Healthy tissues look different than unhealthy ones. Sometimes the difference can be subtle. Have you ever purchased a shirt in a store and then gotten it outside and realized that it was a different shade of color than you thought? This is because of the color accuracy of artificial lights. Color accuracy is measured by something called "Color Rendering Index" or CRI. The scale a number from 0 to 100 with the sun being a perfect 100. Most common household bulbs have a very poor CRI of about 85. Essentially no artificial light sources score a perfect 100 like the sun, but our dental lights need to score 94 or better to allow the doctor's trained eye to see subtle color variations in oral tissues and teeth.

Good Lighting Ratios

Sometimes treatment lighting can seem inadequate even when the subject is fully illuminated. This can be caused by high power lights like dental overhead lights causing excessive contrast between the target treatment area and the surroundings which reflect light as well such as the patient's face. High contrast levels between the treatment area and other areas within the doctor's field of view can make it difficult for him to see needed detail even when there is adequate lighting. It can also lead to unnecessary eye strain. To prevent this, we try to work with contrast levels of no more than about 3 to 1. A dental headlamp can put out as much as 75,000 lux of light output. That spot compared to the surrounding reflection of the face can be an 80 to 1 contrast difference. Not good. So we balance the light output between headlamps and overhead lights. This usually just takes a second to dial in the overhead light's power and distance from the subject balanced with the doctor's overhead lamp. Just another way think about the little things.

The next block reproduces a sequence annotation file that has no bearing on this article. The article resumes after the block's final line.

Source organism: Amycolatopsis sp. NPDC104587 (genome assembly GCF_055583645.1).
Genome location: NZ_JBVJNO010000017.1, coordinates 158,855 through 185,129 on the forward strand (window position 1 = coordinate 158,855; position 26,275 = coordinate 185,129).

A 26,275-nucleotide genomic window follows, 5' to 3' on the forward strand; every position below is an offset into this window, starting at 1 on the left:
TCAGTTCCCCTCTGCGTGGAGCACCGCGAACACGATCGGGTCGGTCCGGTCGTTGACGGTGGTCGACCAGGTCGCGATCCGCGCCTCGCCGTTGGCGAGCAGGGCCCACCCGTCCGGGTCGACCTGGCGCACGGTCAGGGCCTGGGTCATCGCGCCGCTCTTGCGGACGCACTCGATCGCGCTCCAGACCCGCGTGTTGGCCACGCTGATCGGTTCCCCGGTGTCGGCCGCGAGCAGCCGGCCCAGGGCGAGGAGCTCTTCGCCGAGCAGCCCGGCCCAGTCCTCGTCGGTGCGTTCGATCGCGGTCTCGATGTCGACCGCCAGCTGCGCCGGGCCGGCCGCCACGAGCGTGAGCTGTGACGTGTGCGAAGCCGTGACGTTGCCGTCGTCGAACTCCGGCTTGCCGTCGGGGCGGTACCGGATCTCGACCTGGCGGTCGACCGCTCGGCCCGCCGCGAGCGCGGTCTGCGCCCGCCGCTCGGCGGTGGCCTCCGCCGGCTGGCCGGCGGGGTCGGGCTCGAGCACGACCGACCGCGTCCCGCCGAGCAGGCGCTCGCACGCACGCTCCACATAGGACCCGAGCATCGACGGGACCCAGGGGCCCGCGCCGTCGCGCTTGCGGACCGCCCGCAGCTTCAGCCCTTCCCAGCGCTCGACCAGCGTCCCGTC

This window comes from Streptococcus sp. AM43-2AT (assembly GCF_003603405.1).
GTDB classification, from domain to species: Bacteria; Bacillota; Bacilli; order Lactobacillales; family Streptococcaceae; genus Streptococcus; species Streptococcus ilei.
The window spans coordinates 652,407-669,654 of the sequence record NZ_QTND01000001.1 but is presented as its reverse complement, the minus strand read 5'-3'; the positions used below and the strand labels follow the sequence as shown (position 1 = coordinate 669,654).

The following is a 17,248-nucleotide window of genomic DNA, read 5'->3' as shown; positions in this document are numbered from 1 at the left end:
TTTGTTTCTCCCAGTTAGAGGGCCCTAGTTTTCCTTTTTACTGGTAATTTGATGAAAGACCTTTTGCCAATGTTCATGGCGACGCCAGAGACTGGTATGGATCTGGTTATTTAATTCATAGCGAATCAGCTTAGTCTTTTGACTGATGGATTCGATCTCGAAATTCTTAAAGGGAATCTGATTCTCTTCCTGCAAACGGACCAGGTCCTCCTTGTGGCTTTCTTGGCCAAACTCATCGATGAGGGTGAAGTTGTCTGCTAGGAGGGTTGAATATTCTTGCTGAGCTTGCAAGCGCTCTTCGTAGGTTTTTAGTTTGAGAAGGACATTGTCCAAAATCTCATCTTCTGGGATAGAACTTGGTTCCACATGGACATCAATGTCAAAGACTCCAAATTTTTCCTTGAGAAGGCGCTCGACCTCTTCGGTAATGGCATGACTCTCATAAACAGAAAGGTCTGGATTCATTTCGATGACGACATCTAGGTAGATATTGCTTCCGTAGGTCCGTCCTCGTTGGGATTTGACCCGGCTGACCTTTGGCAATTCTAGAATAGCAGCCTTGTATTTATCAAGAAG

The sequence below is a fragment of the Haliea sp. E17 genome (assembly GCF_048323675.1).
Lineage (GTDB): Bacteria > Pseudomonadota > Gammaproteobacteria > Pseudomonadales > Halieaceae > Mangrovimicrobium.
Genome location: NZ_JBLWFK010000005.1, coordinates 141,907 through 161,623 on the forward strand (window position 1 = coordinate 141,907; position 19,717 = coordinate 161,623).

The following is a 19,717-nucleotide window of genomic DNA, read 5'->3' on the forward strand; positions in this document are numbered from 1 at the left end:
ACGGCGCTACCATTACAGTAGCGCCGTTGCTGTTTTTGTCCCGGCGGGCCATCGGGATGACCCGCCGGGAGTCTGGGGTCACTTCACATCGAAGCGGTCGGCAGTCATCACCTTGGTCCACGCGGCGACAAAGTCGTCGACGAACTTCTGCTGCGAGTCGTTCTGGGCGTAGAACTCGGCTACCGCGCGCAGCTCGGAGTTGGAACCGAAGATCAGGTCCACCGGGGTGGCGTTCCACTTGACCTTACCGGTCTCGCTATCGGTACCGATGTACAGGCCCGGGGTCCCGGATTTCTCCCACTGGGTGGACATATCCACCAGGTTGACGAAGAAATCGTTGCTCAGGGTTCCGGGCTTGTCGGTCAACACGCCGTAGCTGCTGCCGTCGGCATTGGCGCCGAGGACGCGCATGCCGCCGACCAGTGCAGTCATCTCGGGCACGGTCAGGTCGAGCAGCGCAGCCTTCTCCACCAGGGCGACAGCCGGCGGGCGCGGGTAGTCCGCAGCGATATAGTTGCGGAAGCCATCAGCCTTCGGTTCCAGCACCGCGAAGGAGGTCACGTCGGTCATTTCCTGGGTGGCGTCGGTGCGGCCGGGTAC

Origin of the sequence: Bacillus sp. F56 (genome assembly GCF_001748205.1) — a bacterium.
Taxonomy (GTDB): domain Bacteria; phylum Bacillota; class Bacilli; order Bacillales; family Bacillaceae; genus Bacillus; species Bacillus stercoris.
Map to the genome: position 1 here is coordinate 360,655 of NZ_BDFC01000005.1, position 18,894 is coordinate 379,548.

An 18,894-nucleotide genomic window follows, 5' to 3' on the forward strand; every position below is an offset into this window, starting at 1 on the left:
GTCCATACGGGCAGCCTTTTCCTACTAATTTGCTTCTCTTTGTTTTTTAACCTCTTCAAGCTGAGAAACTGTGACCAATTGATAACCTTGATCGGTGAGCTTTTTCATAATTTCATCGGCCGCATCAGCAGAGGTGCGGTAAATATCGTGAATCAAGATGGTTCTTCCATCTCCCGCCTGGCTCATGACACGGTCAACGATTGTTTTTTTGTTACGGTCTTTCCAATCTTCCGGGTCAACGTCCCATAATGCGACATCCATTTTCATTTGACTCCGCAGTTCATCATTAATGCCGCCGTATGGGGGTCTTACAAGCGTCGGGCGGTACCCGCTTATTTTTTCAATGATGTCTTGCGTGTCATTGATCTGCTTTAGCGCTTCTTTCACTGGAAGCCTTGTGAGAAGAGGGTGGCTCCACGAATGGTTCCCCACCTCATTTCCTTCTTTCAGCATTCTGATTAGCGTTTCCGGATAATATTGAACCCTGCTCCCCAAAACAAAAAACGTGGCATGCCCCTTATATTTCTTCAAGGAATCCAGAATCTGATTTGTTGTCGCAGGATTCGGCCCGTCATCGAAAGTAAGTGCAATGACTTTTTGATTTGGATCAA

Dental Practice Ambiance

According to Franz Müller, a lighting design consultant, lighting is the single biggest factor to ambiance that "everyone feels but no one consciously notices". In other words, most of us don't consciously notice lighting but do feel significantly different in different types of lighting environments. This is why people in industries where ambiance plays a big role such as restaurateurs spend so much on lighting design. A dental clinic is a place that carries a lot of resistant feelings for most people. Müller, quoted above suggests that dental clinics pay at least some attention to how their office is lit. For example, he says that florescent fixtures with old buzzing ballasts and warm-balanced tubes tend to evoke a slight old and run down feeling. He reiterates, "Most people wouldn't even have a consciousness of the feeling, but it would be there, perhaps in a slight unease. Since a dental office is a clinical setting, there is an expectation of a very professional ambiance. Modern florescent fixtures - especially those that have been converted to LED tubes with a more neutral or slightly cooler color temperature are fine for this setting."

Lobby at Bobby Jivnani Plano Dental Highlighting Professional, Bright Lighting Balanced With Green Washes For a Modern and Soothing Effect

At Dr. Jivnani's we complemented the ambient light with subtle washes of green light near the tops of the walls. This addition has had a marked effect on balancing and offsetting the somewhat stark and professional ambiance from the ceiling fixtures with a color closely associated with soothing feelings.

Conclusion

We believe that when you love what you do, then every nuance of your job no matter how mundane, becomes something that is easy to care about. At Dr. Jivnani's new dental practice in Plano, there's nothing we care more about than our patients and their experience when they visit us and afterward. By paying attention to every nuance of that experience, we hope to bring the same top patient satisfaction to Plano that we enjoyed for decades in Richardson.